Smartphones and tablets have become the norm in the way we communicate. From banking to social media, consumers expect everything to be mobile-integrated. This mobile wave has moved beyond the consumer space to the workplace. Employees are now accessing their work remotely, allowing them to be able to work anywhere at any time, and more organizations are embracing mobile working on a daily basis—35% of the workforce is mobile, according to a recent IDC study. And when you pair the proliferation of mobile devices with widely available Wi-Fi, bring your own device (BYOD) becomes the way the enterprise works—shaping an always-on, highly mobile workforce that can be dramatically more responsive than those of past generations.
However, untethering the workplace and giving end users unparalleled freedom to work from anywhere forces organizations to create secure ways of delivering sensitive data across a range of mobile devices. To mitigate mobile risk, protect the corporate network and adhere to regulatory standards, companies must have sound mobile device and virtualized app security, based on best practices and extensive technology solutions.
By leveraging multiple platforms, mobile device security management can be assured. By extending Network Access Control (NAC) capabilities to wireless network controllers and access points, organizations can view information about wireless devices connected to the enterprise network. This way, untrusted or unknown devices can be blocked from accessing the network. Once the NAC has been integrated with a Mobile Device Management (MDM) platform, registered and managed devices can be checked for security and compliance, and continuous, real-time endpoint evaluation can be assured.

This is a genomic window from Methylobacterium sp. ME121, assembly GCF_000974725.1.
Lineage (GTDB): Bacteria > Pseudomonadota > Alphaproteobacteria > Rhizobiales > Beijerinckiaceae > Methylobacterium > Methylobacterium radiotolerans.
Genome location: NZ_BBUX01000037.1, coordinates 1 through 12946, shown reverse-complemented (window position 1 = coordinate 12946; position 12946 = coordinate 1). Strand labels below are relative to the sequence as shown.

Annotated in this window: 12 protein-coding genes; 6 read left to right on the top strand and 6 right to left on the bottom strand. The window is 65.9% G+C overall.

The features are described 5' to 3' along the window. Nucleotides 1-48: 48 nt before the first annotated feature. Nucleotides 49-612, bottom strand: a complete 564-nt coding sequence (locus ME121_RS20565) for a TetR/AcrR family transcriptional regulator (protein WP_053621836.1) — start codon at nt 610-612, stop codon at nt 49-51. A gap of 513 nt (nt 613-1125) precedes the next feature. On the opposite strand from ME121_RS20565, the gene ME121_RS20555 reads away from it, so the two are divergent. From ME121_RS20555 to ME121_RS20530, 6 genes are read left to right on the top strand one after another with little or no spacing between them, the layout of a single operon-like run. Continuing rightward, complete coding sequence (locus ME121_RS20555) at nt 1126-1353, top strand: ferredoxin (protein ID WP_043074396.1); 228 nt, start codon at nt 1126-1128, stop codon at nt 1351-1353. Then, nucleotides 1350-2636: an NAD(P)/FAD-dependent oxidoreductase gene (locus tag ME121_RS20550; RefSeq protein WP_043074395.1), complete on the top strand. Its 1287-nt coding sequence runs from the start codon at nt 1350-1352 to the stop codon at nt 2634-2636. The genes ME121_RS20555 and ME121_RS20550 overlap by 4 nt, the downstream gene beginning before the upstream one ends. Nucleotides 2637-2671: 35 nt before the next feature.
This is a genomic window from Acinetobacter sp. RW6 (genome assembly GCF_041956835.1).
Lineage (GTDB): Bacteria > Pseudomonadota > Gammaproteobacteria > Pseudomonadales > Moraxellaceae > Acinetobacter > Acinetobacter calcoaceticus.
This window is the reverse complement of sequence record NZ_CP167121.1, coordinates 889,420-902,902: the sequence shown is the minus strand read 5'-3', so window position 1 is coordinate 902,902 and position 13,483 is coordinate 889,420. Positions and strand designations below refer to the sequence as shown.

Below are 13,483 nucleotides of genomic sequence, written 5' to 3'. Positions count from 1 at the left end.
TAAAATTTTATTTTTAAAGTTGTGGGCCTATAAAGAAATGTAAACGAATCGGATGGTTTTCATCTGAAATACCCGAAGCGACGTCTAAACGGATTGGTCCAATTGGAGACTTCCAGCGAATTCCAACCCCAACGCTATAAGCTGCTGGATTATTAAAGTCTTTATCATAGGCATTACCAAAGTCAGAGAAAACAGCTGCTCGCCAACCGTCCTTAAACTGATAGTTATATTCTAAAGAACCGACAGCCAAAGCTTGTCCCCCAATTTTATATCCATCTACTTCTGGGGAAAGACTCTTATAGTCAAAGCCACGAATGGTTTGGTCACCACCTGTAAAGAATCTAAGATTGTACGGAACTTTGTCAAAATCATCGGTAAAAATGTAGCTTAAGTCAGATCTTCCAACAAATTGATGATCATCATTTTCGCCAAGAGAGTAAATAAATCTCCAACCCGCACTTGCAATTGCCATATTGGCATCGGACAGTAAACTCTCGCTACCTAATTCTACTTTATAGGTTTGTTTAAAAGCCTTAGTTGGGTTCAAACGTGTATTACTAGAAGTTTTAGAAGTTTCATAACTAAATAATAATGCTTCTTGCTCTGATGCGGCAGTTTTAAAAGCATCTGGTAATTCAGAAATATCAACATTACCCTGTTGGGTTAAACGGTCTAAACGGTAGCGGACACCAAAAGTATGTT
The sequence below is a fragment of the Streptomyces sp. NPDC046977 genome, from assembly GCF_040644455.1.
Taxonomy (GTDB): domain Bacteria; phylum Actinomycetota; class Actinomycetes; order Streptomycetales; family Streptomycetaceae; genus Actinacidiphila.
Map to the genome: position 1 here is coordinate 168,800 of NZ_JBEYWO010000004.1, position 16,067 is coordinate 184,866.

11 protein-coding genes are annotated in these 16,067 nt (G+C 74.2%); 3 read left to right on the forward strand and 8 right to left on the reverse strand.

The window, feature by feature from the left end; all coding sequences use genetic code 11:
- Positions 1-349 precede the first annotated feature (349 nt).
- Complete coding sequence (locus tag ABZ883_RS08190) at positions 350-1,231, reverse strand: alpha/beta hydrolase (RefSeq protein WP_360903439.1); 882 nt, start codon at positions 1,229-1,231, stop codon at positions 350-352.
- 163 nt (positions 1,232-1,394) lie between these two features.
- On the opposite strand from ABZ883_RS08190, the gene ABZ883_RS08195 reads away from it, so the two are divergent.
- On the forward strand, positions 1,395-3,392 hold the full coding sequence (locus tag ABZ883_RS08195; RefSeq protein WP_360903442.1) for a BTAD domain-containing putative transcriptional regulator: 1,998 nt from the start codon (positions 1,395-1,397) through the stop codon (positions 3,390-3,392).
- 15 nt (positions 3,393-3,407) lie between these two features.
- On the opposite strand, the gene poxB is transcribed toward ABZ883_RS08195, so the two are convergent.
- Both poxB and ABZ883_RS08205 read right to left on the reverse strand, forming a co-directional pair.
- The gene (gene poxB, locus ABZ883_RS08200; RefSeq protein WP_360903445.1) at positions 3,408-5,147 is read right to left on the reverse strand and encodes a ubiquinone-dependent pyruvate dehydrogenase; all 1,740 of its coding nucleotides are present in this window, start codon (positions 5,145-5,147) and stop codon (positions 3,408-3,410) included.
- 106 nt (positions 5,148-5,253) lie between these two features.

Adding Contextual Security
Adding contextual security to the NAC/MDM combination allows organizations to manage device functionality based upon location. Network and application availability can be restricted when a device is in a sensitive or dangerous location. Where appropriate, applications or personalized information can be provided dynamically to the user depending on the user’s proximity to objects, products, or machinery.
With a growing number of malicious apps available for download, an MDM may be made stronger by integrating with an application security platform that can allow or deny a download based upon its characteristics and behaviors. This can be accomplished by populating the MDM white and black lists on a real-time basis.
The Importance of Multi Factor Authentication
Finally, with more and more mobile devices accessing enterprise data, assuring the identity and enforcing privilege levels of mobile users is vitally important. Introducing strong and multi-factor authentication (i.e., something you have/card or token, something you know/password or PIN, something you are/biometrics) that is managed via the MDM guarantees that only the right individuals are granted network and application access. Through the use of smartcards (with built-in processor chips)— read via attached card readers, Near-Field Communications (NFC) or Bluetooth Low Energy (BLE) Beacons, organizations can now deploy Single Sign-On (SSO), secure email and VPN functionality based upon advanced encryption (e.g., PKI) techniques.
While it is clear that mobile device usage in general greatly impacts the workplace (through improved productivity, customer support, and streamlined communication), and that BYOD provides the added benefit of lower capital expenditure and reduced IT support needs, organizations need to carefully and thoughtfully solve the security challenges. A multi-faceted and integrated security approach can ensure that all goals can be achieved in a secure manner.